Oracle Makes a Change at CFO Level

Co-president and former CFO Safra Catz returns to the job on a permanent basis to replace Jeff Epstein; Oracle gives no reason for the move.

Oracle made a major change in its corporate leadership team April 25, revealing that Chief Financial Officer Jeff Epstein resigned and has been replaced by his immediate supervisor, Co-president and former CFO Safra Catz.

Oracle offered no explanation for Epstein's leaving his job after two-and-a-half years.

Epstein handled the bulk of the huge corporation's financial dealings throughout the$7.4 billion acquisition of Sun Microsystems, a deal that took nine months and a great deal of international red tape to close in January 2010.

During his tenure, Epstein had little or no interaction with investors or the press. For example, during quarterly earnings conference calls, Catz was the face of the company and delivered its profit forecasts.

In another example, Catz twice appeared in court during Oracle's intellectual-property trial against SAP in November 2010 to represent his company's financial interests. The $1.3 billion judgment against SAP was the largest dollar amount ever in a U.S. copyright-infringement award.

Since 2004, Catz has been shuffled around quite a bit, serving the software giant as president, co-president with Charles Phillips, and co-president with former Hewlett-Packard CEO Mark Hurd, who joined Oracle in September 2010.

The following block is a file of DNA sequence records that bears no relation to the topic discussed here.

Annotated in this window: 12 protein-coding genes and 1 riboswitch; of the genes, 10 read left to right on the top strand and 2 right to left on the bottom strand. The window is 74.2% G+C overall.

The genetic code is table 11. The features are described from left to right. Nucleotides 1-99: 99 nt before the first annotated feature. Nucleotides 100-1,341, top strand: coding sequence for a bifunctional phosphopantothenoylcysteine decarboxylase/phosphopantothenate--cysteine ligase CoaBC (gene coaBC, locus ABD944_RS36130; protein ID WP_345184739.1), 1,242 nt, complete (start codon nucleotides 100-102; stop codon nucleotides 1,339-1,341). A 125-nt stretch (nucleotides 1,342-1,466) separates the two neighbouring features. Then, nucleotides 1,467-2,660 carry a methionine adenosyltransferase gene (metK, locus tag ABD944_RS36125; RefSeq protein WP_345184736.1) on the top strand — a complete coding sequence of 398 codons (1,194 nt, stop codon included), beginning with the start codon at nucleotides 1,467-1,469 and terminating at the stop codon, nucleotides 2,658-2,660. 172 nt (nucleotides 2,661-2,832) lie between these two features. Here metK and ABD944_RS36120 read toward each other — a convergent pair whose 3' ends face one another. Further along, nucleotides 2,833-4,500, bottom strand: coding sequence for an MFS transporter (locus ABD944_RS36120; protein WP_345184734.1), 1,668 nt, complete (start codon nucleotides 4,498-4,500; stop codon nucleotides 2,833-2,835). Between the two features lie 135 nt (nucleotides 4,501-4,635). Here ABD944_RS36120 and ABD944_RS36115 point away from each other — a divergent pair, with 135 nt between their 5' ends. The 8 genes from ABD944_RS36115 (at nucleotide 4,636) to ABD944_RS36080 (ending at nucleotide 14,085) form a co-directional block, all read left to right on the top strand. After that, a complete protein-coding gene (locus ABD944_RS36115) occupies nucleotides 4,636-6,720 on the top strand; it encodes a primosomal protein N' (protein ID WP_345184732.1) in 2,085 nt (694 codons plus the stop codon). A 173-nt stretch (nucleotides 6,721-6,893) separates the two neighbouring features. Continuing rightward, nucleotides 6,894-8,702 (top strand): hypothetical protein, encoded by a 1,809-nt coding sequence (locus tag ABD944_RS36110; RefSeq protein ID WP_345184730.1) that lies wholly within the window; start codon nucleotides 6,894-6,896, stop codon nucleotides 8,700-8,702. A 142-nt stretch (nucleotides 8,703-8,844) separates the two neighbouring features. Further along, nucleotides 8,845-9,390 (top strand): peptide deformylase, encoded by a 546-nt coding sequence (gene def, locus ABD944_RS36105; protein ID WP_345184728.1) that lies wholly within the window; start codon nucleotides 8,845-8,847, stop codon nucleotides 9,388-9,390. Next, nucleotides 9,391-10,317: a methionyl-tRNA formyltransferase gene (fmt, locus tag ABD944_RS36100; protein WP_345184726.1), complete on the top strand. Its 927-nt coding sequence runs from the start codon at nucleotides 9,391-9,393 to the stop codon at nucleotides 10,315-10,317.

Catz also has served on the Oracle board of directors since October 2001 and was the company's CFO while serving as president or co-president from 2005 to 2008.

Oracle Co-founder and CEO Larry Ellison said Catz's appointment was permanent and that she will maintain the title of president.

"Safra already has the long-standing confidence of our employees, our board and our shareholders," Ellison said. "There is no more logical choice for CFO."

Generally, analysts' reaction to the change was mild.

"It's safe to say that in IT companies that have a kind of 'rock star' mentality when it goes to their top executives, that the CFO will be the one who takes the stage at financial analysts' meetings and take the questions that require long division," Charles King, principal analyst at Pund-IT, told eWEEK.

"When you have a company like Oracle, Microsoft, or others, the analysts' attention tends to go to the higher-ranking C-level executives. Safra Catz is a great choice; she's filled that role before. Before coming to Oracle, she was at an investment banking firm, so the necessary skills are certainly within her purview."

"The CFO role at Oracle is different from the CFO role at other companies. It's not as high profile," Jefferies & Co analyst Ross MacMillan told Reuters. "The company's presidents have decision-making authority in many areas that would typically fall under the CFO at a large corporation."

"It's not much of a surprise," Brad Zelnick of Macquarie Securities said. "Oracle has a very tough culture, even tougher when you have someone in the organization more senior who knows the job so well like Safra Catz."

Oracle did not say what Epstein would be doing next. He was only the third person to hold the CFO position since long-time CFO Jeff Henley left the post to become Oracle's chairman of the board.

Chris Preimesberger

Chris J. Preimesberger

Chris J. Preimesberger is Editor-in-Chief of eWEEK and responsible for all the publication's coverage. In his 13 years and more than 4,000 articles at eWEEK, he has distinguished himself in reporting...